It was functional and complete including the original paint. Historians identified the 12 ft. high swing as the prototype for inventor Charles Wicksteed's first garden swing built almost 90 years ago.

As early as the 5th Century B.C., Greek vase paintings pictured children and women swinging on swings. Centuries later in the U.S., pioneer families constructed swings using wooden sticks and rope tied to a tree. Over the centuries, swings have been made out of many materials: vines, sticks and wood, steel, tires, and a thick rope knotted at the end.

Safer and more standardized swings emerged in the late 1800's. Modern swings sets and other playground equipment can be directly attributed to the successful implementation of child labor laws when the natural progression went from children working in factories to allowing them the enjoyment of outdoor play.

Supported mainly by women and educators, there was a public outcry for safe spaces for children to play outside during the day. It was at that time the local playground was born and many recreational associations sprung up along with it, including The National Playground Association and The National Recreation Association. These groups provided playground equipment and recommendations for schools. Aware of the necessity for play even during the hard economic times of the Great Depression, the federal government continued to fund them.

(Photo: Geoff Robinson of The London Daily Mail shows the swing with its original thick wooden seat, chains, and red and green paint.)

In the earlier part of the 20th century, most playground equipment was made of steel. The hard materials made some types of play dangerous. It wasn’t until the 1970's that softer materials like wood and plastic became widely used. It was then that long-lasting redwood became popular for the construction of play sets, and colorful plastic was implemented for the construction of swing seats. Belt swings and chains were coated with plastisol to eliminate pinched fingers. These changes greatly reduced playground injuries. Safer structures continue to be invented, ensuring that one of the happiest of childhood memories is a safe way to play. Regardless of how swings change over the years, they will always be responsible for smiles on the faces of children and adults alike.

(I had a wonderful homemade swing similar to this one.)

During pioneer times in in the United States, swings were made of wooden sticks and rope tied to a tree. This allowed for a much needed distraction during long journeys through the prairies cooped up in covered wagons.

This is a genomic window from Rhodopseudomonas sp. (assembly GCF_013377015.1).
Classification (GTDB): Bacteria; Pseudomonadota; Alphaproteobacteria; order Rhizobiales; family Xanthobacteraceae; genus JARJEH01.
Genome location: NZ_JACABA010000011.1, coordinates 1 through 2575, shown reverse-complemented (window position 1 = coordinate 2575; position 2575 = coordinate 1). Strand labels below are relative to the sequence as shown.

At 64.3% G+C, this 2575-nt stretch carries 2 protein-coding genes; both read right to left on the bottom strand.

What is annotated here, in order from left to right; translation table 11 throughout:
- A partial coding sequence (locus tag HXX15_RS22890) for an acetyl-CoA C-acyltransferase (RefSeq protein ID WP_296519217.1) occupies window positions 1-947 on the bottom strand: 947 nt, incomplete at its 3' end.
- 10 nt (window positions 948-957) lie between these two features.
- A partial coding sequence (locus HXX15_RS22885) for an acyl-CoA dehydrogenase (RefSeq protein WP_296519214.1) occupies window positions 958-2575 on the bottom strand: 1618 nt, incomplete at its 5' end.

The first U.S. playground was built in San Francisco's Golden Gate Park in 1887. Swings were no longer suspended from trees but rather from their own frames built specifically for that purpose. The term "swing sets" originated during this time because they were always built in pairs.

(my neighbor's tire swing)

After the end of World War II, Americans began enjoying new prosperity. Families moved to the suburbs, and people wanted the best outdoor swing sets in their own backyards. Better swing sets are continuing to evolve, and their development comes with new safety regulations that should always be heeded. Consumer’s Digest warns that no equipment such as swings should ever hang from horizontal climbing bars (monkey bars) because of the risk of children getting tangled in the chains or ropes.

In 2016, Backyard Discovery and Big Brothers Big Sisters of America set a Guiness World Record for creating the longest swing set in the world using 51 individual Backyard Discovery sets (click for the video). After the project was completed, each swing set was donated to a family.

It’s rare to find a child who doesn’t like to swing. People may think that's just because it’s fun, but there are also some neurological benefits to swinging. Swinging helps children sleep. Studies have shown that children who swing regularly sleep better because the motion helps balance neurological activity in the brain. Swinging benefits children with a wide range of sensory issues. Many children have symptoms of sensory processing problems from time to time. Therapists consider a diagnosis of sensory processing disorder when the symptoms become severe enough to affect normal functioning and disrupt everyday life. Swinging benefits children on the Autism/Asperger’s Spectrum, and it is a well-known therapy for children with autism to swing daily. Many parents with children on the spectrum have both indoor and outdoor swings so their autistic child can benefit from swinging late at night and during inclement weather.

How do you like to go up in a swing,
Up in the air so blue?
Oh, I do think it the pleasantest thing
Ever a child can do!
Up in the air and over the wall,
Till I can see so wide,
Rivers and trees and cattle and all
Over the countryside—
Till I look down on the garden green,
Down on the roof so brown—
Up in the air I go flying again,
Up in the air and down!
From A Child's Garden of Verses by Robert Louis Stevenson